HomeBusinessSeed Co tips Zim polls in growth plan

Seed Co tips Zim polls in growth plan



HYBRID seed production giant, Seed Co Limited is set to bolster its African expansion plan through State-backed food security interventions in Malawi and Zimbabwe, where it sees growth opportunities unravelling as Harare braces for landmark polls in 2023.

Poll time has traditionally unlocked market opportunities for the firm that has made aggressive forays in Africa, although Zimbabwe has sometimes struggled to service its debts incurred as politicians stampeded to constituencies to plead for fresh mandates.

In a commentary to results for the year ended March 31, 2021, chief executive officer Morgan Nzwere said Harare’s polls and refreshed efforts in Malawi to rave up food security interventions would anchor the listed group’s growth plan in 2022.

“The artificial seed drying plant was successfully completed at Stapleford in Zimbabwe,” Nzwere said.

“The plan is to replicate the technology in other markets. The completion of the seed drier should enable us to bring seed to the market much quicker and also continue to improve seed quality. Subject to favourable climate and economic conditions, Seed Co is expected to ride on the good performance achieved in the just ended financial year on the back of the anticipated continuation of government programmes ahead of 2023 elections. New seed processing and packaging plant (was) commissioned in Nigeria. Plant capacity upgrades in Kenya and Tanzania planned this FY21/22 financial year. Seed processing has started in both Zimbabwe and some regional markets as seed is being delivered. Zimbabwe annual sales volumes were 61% ahead of prior year, driven by good rains and huge government food security programmes (and) open market sales buoyed by better rains. The group experienced stock outs due to the unanticipated demand,” Nzwere said.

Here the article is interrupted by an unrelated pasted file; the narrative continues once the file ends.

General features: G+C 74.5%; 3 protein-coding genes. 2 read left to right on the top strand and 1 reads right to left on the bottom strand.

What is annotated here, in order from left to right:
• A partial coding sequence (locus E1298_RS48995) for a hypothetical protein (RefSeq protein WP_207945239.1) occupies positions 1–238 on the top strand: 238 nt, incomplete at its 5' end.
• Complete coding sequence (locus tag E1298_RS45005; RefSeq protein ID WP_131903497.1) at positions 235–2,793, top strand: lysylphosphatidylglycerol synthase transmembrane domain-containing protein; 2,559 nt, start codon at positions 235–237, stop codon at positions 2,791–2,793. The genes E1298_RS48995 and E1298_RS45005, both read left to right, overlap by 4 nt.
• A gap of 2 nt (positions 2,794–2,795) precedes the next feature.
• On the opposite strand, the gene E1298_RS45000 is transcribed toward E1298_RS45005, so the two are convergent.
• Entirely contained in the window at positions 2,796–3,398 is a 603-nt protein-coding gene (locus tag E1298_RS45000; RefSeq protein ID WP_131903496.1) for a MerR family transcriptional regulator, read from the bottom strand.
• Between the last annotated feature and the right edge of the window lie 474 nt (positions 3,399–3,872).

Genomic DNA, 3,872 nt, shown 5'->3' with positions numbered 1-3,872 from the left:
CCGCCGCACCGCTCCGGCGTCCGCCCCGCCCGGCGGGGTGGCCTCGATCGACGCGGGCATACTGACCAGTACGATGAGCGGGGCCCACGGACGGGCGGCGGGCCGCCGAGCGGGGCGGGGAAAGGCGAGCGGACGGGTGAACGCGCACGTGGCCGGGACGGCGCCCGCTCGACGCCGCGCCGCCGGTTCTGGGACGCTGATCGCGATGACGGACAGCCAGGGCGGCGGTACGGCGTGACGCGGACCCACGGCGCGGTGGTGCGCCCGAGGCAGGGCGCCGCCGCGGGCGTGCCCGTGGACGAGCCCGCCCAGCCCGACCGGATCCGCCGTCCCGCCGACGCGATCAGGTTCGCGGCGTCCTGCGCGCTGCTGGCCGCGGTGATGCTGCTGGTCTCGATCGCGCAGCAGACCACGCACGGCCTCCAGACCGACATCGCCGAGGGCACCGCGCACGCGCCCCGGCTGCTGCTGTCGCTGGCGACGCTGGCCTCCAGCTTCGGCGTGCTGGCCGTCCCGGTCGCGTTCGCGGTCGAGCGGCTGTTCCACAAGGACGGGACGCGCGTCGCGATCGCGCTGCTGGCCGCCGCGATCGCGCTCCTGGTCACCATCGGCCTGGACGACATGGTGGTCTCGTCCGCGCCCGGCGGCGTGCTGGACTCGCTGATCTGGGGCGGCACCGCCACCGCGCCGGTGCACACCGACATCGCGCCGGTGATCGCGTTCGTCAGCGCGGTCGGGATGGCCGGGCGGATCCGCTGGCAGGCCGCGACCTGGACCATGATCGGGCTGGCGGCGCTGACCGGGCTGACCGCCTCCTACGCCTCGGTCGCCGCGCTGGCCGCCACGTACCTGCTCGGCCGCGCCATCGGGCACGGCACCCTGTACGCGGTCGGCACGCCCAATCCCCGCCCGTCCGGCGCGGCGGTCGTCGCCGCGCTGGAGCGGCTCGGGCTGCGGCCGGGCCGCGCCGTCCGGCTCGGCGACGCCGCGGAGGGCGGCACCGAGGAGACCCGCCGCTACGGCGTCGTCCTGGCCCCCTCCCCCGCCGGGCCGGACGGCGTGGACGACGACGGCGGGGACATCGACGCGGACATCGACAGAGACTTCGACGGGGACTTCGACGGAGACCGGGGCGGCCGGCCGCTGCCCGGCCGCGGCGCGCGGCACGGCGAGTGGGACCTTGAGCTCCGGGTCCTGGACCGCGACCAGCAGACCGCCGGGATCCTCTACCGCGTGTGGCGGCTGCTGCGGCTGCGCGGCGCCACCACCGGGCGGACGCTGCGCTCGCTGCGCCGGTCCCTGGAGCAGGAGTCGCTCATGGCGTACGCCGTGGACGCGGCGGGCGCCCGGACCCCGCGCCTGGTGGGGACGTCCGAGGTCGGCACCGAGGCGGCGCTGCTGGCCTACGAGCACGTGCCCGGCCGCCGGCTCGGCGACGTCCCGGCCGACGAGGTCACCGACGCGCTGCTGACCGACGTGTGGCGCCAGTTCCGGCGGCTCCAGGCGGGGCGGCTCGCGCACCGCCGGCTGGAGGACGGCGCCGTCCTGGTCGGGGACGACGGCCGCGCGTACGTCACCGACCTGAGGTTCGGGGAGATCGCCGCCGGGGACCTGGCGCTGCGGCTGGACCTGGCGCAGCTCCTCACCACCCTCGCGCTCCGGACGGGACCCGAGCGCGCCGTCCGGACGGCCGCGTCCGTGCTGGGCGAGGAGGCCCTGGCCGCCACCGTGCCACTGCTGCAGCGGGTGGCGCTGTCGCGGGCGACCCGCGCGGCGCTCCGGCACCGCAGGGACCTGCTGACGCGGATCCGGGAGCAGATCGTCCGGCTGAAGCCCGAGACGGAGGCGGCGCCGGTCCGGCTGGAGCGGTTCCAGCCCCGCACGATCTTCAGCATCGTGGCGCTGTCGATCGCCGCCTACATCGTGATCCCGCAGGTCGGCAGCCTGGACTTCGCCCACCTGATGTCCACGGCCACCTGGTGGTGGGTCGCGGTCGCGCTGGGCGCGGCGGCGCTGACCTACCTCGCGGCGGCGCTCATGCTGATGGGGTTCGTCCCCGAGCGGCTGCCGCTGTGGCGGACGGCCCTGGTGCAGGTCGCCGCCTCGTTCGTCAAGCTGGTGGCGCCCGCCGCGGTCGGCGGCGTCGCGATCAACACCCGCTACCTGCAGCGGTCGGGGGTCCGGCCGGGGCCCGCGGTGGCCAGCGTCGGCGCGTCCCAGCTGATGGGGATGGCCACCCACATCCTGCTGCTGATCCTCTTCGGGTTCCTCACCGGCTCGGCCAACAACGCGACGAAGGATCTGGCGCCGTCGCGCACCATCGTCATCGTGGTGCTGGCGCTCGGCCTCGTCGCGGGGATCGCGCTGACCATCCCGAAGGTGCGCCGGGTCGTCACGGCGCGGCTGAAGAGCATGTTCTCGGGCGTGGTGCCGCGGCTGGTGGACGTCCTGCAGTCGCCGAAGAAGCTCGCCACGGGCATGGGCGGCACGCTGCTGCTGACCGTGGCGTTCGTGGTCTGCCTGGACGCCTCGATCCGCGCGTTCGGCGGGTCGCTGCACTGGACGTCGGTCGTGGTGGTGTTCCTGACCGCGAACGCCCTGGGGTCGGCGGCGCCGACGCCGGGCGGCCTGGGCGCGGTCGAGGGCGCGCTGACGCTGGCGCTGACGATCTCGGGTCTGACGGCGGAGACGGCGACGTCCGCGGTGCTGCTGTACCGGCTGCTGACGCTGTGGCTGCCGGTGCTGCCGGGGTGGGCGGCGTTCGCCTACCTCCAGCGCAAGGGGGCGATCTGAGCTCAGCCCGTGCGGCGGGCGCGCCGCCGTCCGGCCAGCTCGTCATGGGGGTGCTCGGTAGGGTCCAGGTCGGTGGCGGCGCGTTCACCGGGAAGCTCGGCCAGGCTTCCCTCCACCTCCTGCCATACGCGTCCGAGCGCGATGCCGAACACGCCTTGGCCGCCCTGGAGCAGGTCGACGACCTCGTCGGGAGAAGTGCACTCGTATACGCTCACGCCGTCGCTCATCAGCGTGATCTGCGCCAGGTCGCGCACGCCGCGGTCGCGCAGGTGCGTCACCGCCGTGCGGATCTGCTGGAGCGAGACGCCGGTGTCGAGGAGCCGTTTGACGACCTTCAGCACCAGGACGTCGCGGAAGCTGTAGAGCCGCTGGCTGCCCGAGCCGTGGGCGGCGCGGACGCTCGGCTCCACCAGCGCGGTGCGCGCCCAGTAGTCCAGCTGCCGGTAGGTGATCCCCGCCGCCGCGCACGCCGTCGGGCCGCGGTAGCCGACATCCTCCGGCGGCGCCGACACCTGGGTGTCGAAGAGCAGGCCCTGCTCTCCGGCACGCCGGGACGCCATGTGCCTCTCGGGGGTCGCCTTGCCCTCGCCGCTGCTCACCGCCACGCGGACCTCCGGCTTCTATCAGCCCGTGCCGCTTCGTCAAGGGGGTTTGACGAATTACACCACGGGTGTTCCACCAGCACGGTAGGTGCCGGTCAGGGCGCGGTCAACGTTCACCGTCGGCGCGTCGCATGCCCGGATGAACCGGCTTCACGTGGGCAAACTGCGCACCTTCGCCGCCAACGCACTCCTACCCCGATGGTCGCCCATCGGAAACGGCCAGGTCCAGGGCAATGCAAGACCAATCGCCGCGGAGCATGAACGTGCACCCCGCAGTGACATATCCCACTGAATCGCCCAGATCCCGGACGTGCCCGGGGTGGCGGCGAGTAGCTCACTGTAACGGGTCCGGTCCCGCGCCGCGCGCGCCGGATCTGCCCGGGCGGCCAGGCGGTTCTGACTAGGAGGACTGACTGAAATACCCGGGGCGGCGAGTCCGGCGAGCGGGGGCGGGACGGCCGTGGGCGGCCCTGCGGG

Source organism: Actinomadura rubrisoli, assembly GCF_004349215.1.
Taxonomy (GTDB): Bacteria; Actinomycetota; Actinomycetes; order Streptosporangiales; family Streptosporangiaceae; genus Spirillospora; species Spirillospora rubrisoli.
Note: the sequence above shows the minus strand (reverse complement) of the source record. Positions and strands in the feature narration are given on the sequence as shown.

The Pan African seed outfit returned to profit during the year ended March 31, 2021, pushing inflation adjusted post-tax profit by 300% to $800 million following a $400 million loss during the comparable period in 2020 as demand spiked across Africa in tandem with a good rainfall season.

With markets flooding Seed Co outlets to stock up and plant enough to ensure food security in case another climate change-induced drought scourge returns, the giant lifted revenues 60% to $5,8 billion during the review period as volumes surged 36%, giving it impetus to complete the seed drying plant in Zimbabwe and extend its capital investment into other economies.

Seed Co had reported $3,7 billion revenue previously.

Nzwere spoke on how Seed Co scaled up its community interventions in Zimbabwe after launching a campaign to vaccinate 2 500 residents at a farm community at Stapleford near Harare.

Residents of the Mandebvu community hailed the firm for the gesture, which came as Zimbabwe witnessed a spike in new cases and deaths caused by COVID-19.

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